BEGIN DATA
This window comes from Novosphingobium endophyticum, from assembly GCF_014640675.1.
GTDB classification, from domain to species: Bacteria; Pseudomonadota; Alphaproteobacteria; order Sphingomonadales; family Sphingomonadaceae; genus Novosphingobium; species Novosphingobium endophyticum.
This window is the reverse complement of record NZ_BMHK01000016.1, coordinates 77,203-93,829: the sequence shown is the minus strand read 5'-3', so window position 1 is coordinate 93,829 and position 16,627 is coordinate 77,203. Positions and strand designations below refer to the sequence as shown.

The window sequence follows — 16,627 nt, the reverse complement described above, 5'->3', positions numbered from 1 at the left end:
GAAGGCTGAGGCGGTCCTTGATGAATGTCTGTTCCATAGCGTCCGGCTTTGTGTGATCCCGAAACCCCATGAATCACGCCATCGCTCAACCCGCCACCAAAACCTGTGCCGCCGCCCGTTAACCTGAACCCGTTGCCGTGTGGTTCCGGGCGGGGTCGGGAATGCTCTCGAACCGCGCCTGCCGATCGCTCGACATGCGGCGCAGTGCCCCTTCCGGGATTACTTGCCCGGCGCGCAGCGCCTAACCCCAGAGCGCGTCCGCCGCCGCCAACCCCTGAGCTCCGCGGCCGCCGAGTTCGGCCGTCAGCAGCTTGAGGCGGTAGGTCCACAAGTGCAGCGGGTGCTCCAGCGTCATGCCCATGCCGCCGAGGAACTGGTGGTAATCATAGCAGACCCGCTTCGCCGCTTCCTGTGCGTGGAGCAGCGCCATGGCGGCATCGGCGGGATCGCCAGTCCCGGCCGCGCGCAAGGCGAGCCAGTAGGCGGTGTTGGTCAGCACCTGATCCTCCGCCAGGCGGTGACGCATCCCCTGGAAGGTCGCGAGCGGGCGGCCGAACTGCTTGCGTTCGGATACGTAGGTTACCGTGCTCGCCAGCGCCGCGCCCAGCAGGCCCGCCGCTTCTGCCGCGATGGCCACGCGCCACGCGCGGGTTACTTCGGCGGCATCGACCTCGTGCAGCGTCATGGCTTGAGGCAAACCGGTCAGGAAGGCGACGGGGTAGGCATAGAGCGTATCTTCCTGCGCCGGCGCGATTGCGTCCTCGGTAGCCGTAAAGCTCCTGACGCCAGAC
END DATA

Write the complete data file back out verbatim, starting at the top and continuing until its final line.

This window comes from Novosphingobium endophyticum, from assembly GCF_014640675.1.
GTDB classification, from domain to species: Bacteria; Pseudomonadota; Alphaproteobacteria; order Sphingomonadales; family Sphingomonadaceae; genus Novosphingobium; species Novosphingobium endophyticum.
This window is the reverse complement of record NZ_BMHK01000016.1, coordinates 77,203-93,829: the sequence shown is the minus strand read 5'-3', so window position 1 is coordinate 93,829 and position 16,627 is coordinate 77,203. Positions and strand designations below refer to the sequence as shown.

The window sequence follows — 16,627 nt, the reverse complement described above, 5'->3', positions numbered from 1 at the left end:
GAAGGCTGAGGCGGTCCTTGATGAATGTCTGTTCCATAGCGTCCGGCTTTGTGTGATCCCGAAACCCCATGAATCACGCCATCGCTCAACCCGCCACCAAAACCTGTGCCGCCGCCCGTTAACCTGAACCCGTTGCCGTGTGGTTCCGGGCGGGGTCGGGAATGCTCTCGAACCGCGCCTGCCGATCGCTCGACATGCGGCGCAGTGCCCCTTCCGGGATTACTTGCCCGGCGCGCAGCGCCTAACCCCAGAGCGCGTCCGCCGCCGCCAACCCCTGAGCTCCGCGGCCGCCGAGTTCGGCCGTCAGCAGCTTGAGGCGGTAGGTCCACAAGTGCAGCGGGTGCTCCAGCGTCATGCCCATGCCGCCGAGGAACTGGTGGTAATCATAGCAGACCCGCTTCGCCGCTTCCTGTGCGTGGAGCAGCGCCATGGCGGCATCGGCGGGATCGCCAGTCCCGGCCGCGCGCAAGGCGAGCCAGTAGGCGGTGTTGGTCAGCACCTGATCCTCCGCCAGGCGGTGACGCATCCCCTGGAAGGTCGCGAGCGGGCGGCCGAACTGCTTGCGTTCGGATACGTAGGTTACCGTGCTCGCCAGCGCCGCGCCCAGCAGGCCCGCCGCTTCTGCCGCGATGGCCACGCGCCACGCGCGGGTTACTTCGGCGGCATCGACCTCGTGCAGCGTCATGGCTTGAGGCAAACCGGTCAGGAAGGCGACGGGGTAGGCATAGAGCGTATCTTCCTGCGCCGGCGCGATTGCGTCCTCGGTAGCCGTAAAGCTCCTGACGCCAGAC